18* **Advanced**
     19    //Advanced// button opens Advanced Load Dialog which allows to set additional options like filters and Quadtree Settings.
     20
     21[[Image(Screenshot-Advanced load options.png,align=center)]]
     22{{{
     23#!div style="font-size: 80%; text-align: center"
     24Advanced Load Dialog.
     25}}}
     26
     27* **Filters**
     28    Filters allow fine-tuning the loading of files to only use points that meet given criteria. They are quite self-explanatory. For text fields in //Return// and //Classification// filters a space separated list of values should be used. The buttons next to the filters can be used to specify whether a selected range of values should be kept or dropped.
    2229* **Resolution Base and Resolution Depth**
    2330    These two values control the construction of the quadtree and directly affect both loading times and rendering speed of the data. Each leaf (point bucket) in the quadtree can have a number of sub-buckets which store points to display at different zoom levels. For example when viewing a whole flightline in the overview window there is no need to render every single point or store all the points in memory at once. Thus sub-buckets containing every n-th point are used instead. \\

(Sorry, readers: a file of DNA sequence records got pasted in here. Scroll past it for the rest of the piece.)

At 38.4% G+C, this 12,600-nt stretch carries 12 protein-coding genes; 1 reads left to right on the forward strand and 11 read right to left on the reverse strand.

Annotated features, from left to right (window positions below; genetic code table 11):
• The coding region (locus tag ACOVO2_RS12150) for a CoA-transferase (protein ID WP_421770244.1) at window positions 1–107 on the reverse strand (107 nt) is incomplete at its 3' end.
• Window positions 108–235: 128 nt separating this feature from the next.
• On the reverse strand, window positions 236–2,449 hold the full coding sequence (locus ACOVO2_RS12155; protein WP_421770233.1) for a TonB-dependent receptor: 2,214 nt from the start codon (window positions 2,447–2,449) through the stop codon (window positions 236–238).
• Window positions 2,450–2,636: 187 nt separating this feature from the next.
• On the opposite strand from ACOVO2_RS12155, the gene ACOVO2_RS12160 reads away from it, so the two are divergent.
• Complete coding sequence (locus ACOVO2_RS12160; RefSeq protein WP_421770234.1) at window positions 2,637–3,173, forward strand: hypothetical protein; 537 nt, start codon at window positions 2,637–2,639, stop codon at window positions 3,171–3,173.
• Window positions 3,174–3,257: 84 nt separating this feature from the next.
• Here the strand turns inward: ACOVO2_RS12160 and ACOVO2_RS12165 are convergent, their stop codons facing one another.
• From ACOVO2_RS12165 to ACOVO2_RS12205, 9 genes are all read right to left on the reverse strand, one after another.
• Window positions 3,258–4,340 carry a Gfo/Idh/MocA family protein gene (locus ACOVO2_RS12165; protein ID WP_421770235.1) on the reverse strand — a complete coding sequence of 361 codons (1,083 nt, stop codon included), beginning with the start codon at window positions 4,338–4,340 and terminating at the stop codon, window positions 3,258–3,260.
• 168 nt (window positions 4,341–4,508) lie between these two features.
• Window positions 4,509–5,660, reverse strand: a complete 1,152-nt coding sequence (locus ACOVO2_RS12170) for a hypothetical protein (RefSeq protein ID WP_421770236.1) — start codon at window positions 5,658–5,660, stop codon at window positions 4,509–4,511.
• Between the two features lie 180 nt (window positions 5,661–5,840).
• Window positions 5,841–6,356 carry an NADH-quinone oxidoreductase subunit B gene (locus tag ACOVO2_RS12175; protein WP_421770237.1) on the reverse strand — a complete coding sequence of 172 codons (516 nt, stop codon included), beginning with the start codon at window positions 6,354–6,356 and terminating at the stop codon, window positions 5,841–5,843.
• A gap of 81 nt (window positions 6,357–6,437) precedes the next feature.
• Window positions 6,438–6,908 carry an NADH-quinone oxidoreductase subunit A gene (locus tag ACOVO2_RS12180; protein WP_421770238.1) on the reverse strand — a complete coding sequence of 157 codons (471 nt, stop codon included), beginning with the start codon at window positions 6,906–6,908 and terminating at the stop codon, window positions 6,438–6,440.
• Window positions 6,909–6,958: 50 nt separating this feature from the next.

2734* **Points to hold in cache**
    2835    This determines the maximum number of points to hold in memory at any given time. Once this number is exceeded the points will be written to the hard drive which is much slower then RAM. This only concerns the quadtree and LAG is generally going to need some more that the specified amount. This value should be set roughly to 25% of your total available memory. Setting it too high will result in system memory swapping and setting it too low will result in quadtree uncaching data to hard drive more often. Note that points stored in memory are bigger in size then those stored in the LAS files by roughly 40%, so loading a 1GB file requires 1.4GB buffer.
    29 * **Ascii files**